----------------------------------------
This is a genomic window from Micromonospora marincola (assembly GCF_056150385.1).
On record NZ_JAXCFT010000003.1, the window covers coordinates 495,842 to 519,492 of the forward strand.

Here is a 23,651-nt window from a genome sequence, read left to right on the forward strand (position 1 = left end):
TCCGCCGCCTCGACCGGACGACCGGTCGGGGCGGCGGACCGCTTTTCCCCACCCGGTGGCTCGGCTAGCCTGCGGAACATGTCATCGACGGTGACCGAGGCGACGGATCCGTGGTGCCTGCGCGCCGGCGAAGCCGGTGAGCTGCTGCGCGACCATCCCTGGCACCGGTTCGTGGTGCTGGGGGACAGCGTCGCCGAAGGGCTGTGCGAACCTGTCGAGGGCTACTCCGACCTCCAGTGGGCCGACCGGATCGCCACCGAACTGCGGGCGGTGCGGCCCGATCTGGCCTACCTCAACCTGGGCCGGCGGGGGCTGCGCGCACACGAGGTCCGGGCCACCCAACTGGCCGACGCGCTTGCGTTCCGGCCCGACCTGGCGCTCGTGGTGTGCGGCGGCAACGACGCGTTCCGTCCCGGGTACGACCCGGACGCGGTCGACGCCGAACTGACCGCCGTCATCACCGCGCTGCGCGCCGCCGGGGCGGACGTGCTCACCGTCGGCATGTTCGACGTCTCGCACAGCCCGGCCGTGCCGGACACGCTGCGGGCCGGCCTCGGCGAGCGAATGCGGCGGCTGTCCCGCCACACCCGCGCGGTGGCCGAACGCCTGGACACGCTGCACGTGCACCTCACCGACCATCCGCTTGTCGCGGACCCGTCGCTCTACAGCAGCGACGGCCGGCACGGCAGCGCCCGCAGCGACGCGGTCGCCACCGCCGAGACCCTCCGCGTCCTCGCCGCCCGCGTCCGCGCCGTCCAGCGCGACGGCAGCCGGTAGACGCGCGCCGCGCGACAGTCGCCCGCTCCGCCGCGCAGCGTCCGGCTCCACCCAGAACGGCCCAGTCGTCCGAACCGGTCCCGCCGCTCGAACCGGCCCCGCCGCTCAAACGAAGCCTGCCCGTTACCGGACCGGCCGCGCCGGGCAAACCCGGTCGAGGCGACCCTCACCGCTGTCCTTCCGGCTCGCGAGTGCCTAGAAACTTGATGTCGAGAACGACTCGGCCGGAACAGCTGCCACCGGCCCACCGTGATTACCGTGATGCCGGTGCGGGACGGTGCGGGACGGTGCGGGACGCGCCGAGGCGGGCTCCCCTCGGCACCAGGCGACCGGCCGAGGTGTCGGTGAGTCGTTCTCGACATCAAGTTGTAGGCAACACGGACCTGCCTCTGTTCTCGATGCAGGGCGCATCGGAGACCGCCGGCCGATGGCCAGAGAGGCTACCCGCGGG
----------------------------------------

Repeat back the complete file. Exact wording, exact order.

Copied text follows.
This is a genomic window from Micromonospora marincola (assembly GCF_056150385.1).
On record NZ_JAXCFT010000003.1, the window covers coordinates 495,842 to 519,492 of the forward strand.

Here is a 23,651-nt window from a genome sequence, read left to right on the forward strand (position 1 = left end):
TCCGCCGCCTCGACCGGACGACCGGTCGGGGCGGCGGACCGCTTTTCCCCACCCGGTGGCTCGGCTAGCCTGCGGAACATGTCATCGACGGTGACCGAGGCGACGGATCCGTGGTGCCTGCGCGCCGGCGAAGCCGGTGAGCTGCTGCGCGACCATCCCTGGCACCGGTTCGTGGTGCTGGGGGACAGCGTCGCCGAAGGGCTGTGCGAACCTGTCGAGGGCTACTCCGACCTCCAGTGGGCCGACCGGATCGCCACCGAACTGCGGGCGGTGCGGCCCGATCTGGCCTACCTCAACCTGGGCCGGCGGGGGCTGCGCGCACACGAGGTCCGGGCCACCCAACTGGCCGACGCGCTTGCGTTCCGGCCCGACCTGGCGCTCGTGGTGTGCGGCGGCAACGACGCGTTCCGTCCCGGGTACGACCCGGACGCGGTCGACGCCGAACTGACCGCCGTCATCACCGCGCTGCGCGCCGCCGGGGCGGACGTGCTCACCGTCGGCATGTTCGACGTCTCGCACAGCCCGGCCGTGCCGGACACGCTGCGGGCCGGCCTCGGCGAGCGAATGCGGCGGCTGTCCCGCCACACCCGCGCGGTGGCCGAACGCCTGGACACGCTGCACGTGCACCTCACCGACCATCCGCTTGTCGCGGACCCGTCGCTCTACAGCAGCGACGGCCGGCACGGCAGCGCCCGCAGCGACGCGGTCGCCACCGCCGAGACCCTCCGCGTCCTCGCCGCCCGCGTCCGCGCCGTCCAGCGCGACGGCAGCCGGTAGACGCGCGCCGCGCGACAGTCGCCCGCTCCGCCGCGCAGCGTCCGGCTCCACCCAGAACGGCCCAGTCGTCCGAACCGGTCCCGCCGCTCGAACCGGCCCCGCCGCTCAAACGAAGCCTGCCCGTTACCGGACCGGCCGCGCCGGGCAAACCCGGTCGAGGCGACCCTCACCGCTGTCCTTCCGGCTCGCGAGTGCCTAGAAACTTGATGTCGAGAACGACTCGGCCGGAACAGCTGCCACCGGCCCACCGTGATTACCGTGATGCCGGTGCGGGACGGTGCGGGACGGTGCGGGACGCGCCGAGGCGGGCTCCCCTCGGCACCAGGCGACCGGCCGAGGTGTCGGTGAGTCGTTCTCGACATCAAGTTGTAGGCAACACGGACCTGCCTCTGTTCTCGATGCAGGGCGCATCGGAGACCGCCGGCCGATGGCCAGAGAGGCTACCCGCGGG